NASA releases images of Saturn's largest moon Titan with its dunelands!

Titan's image was taken with the Cassini spacecraft narrow-angle camera on July 25, 2015 using a spectral filter sensitive to wavelengths of near-infrared light centered at 938 nanometers.

Last Updated: Nov 03, 2015, 16:41 PM IST
NASA releases images of Saturn's largest moon Titan with its dunelands!
Image courtesy: NASA

Zee Media Bureau

New Delhi: NASA's Cassini-Huygens flyby mission has been in the news for quite some time. Just days after unveiling new images of the plumes of Enceladus, the team has published an image of Saturn’s moon Titan with its dunes.

On Monday, NASA shared a new Cassini image showcasing the dunelands of Titan, the largest of Saturn's moons.

According to NASA, Saturn's frigid moon Titan has some characteristics that are oddly similar to Earth, but still slightly alien. It has clouds, rain and lakes (made of methane and ethane), a solid surface (made of water ice), and vast dune fields (filled with hydrocarbon sands).

Through the haze of Titan's atmosphere, the image reveals two vast regions of dunes, Fensal to the north and Aztlan to the south.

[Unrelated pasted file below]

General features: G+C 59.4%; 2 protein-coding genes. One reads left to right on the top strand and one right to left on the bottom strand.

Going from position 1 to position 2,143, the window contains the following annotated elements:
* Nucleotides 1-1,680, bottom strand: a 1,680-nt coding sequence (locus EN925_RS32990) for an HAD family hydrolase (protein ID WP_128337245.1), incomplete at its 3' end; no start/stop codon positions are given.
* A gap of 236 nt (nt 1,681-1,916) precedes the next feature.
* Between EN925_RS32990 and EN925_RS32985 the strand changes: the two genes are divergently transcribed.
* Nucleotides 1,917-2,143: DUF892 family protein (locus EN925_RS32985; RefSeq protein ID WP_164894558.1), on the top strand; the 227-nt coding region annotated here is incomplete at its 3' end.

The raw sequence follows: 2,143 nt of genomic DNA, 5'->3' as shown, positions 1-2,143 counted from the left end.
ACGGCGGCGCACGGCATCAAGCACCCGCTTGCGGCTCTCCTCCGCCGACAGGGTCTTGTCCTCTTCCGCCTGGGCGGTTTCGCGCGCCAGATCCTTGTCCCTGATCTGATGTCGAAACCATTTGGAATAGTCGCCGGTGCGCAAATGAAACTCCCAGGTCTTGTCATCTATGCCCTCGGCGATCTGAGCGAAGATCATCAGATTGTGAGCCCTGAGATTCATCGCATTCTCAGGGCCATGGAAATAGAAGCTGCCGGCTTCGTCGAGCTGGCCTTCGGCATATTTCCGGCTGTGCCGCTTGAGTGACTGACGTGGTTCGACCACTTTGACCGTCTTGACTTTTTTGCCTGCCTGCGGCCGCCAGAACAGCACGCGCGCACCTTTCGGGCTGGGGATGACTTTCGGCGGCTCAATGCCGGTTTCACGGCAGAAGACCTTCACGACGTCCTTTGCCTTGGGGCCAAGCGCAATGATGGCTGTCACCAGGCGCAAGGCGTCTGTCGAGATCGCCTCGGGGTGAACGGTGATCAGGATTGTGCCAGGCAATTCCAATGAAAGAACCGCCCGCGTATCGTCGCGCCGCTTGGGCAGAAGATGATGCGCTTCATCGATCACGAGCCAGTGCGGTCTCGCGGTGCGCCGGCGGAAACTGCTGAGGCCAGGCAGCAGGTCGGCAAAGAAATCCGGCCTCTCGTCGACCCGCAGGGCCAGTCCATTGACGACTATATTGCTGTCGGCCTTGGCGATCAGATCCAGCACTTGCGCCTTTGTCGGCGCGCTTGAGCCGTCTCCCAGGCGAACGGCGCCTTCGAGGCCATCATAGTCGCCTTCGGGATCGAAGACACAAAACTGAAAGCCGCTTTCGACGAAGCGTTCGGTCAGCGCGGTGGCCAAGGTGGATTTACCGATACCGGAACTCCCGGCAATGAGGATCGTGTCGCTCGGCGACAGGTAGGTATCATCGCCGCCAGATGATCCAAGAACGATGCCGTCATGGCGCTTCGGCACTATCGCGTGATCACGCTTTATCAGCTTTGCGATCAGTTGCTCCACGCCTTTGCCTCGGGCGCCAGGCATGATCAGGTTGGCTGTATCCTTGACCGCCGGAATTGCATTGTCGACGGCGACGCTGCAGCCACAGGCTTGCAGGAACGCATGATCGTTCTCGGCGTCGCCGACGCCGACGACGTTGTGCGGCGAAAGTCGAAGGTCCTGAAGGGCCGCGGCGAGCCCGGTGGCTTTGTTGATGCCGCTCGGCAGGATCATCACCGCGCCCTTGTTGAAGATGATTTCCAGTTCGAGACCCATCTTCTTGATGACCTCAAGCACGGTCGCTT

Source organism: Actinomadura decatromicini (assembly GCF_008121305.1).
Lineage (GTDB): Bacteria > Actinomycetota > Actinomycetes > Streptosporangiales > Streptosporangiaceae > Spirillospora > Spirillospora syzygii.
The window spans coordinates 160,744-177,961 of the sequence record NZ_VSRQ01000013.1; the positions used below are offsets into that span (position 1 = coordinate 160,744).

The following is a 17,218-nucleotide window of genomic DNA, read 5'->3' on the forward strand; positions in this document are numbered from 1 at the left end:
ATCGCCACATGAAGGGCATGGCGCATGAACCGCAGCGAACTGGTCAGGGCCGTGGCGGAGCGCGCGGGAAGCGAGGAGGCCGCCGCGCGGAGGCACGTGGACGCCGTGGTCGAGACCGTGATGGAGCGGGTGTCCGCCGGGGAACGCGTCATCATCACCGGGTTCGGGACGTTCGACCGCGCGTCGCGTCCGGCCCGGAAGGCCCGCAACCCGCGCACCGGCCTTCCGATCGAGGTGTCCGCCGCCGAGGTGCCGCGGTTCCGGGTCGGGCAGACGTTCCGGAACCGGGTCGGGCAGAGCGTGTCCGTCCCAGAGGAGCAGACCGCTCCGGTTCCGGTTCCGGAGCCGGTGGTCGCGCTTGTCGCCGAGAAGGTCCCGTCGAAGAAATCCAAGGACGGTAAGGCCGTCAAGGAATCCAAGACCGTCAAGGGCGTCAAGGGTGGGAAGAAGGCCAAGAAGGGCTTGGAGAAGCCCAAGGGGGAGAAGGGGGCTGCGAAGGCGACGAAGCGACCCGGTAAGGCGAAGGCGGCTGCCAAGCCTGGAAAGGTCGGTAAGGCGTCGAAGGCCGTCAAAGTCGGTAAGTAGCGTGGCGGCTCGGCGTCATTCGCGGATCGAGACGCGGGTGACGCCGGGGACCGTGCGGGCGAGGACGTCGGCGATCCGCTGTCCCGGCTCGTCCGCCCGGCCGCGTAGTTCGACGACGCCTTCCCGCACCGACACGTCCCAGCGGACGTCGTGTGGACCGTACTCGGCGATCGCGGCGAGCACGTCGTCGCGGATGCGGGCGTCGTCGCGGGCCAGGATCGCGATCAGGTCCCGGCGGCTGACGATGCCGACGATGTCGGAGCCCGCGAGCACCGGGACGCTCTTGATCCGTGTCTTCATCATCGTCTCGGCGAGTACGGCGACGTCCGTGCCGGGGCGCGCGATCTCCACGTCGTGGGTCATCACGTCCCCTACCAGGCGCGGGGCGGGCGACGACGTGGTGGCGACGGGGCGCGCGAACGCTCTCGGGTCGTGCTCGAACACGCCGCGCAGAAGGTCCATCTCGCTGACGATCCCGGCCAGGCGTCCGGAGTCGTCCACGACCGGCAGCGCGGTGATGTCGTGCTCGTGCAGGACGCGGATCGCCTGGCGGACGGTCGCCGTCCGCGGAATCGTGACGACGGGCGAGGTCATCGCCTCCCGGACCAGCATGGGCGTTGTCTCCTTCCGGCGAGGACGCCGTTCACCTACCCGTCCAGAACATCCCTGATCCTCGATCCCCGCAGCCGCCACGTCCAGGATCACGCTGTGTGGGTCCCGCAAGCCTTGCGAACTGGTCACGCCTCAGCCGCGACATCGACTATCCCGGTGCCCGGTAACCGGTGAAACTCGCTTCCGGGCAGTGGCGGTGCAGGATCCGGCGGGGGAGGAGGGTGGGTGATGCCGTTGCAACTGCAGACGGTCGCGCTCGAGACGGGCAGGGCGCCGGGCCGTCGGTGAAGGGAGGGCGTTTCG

Titan's dunes are made of hydrocarbon sands. A patch of vertically oriented dunes connects the two regions, forming an dark H-like shape on the moon's otherwise white icy surface.

According to UPI, unlike Earth, Titan barely receives any sun. Yet, its atmosphere, comprised mostly of methane, is twice as thick as Earth's. Methane's greenhouse gas effect keeps Titan warmer than it would otherwise be, that is, a balmy negative 179 degrees Celsius.

NASA has furthermore said that Titan's image was taken with the Cassini spacecraft narrow-angle camera on July 25, 2015 using a spectral filter sensitive to wavelengths of near-infrared light centered at 938 nanometers.

The view was obtained at a distance of approximately 450,000 miles (730,000 kilometers) from Titan and at a Sun-Titan-spacecraft, or phase, angle of 32 degrees. Image scale is 3 miles (4 kilometers) per pixel.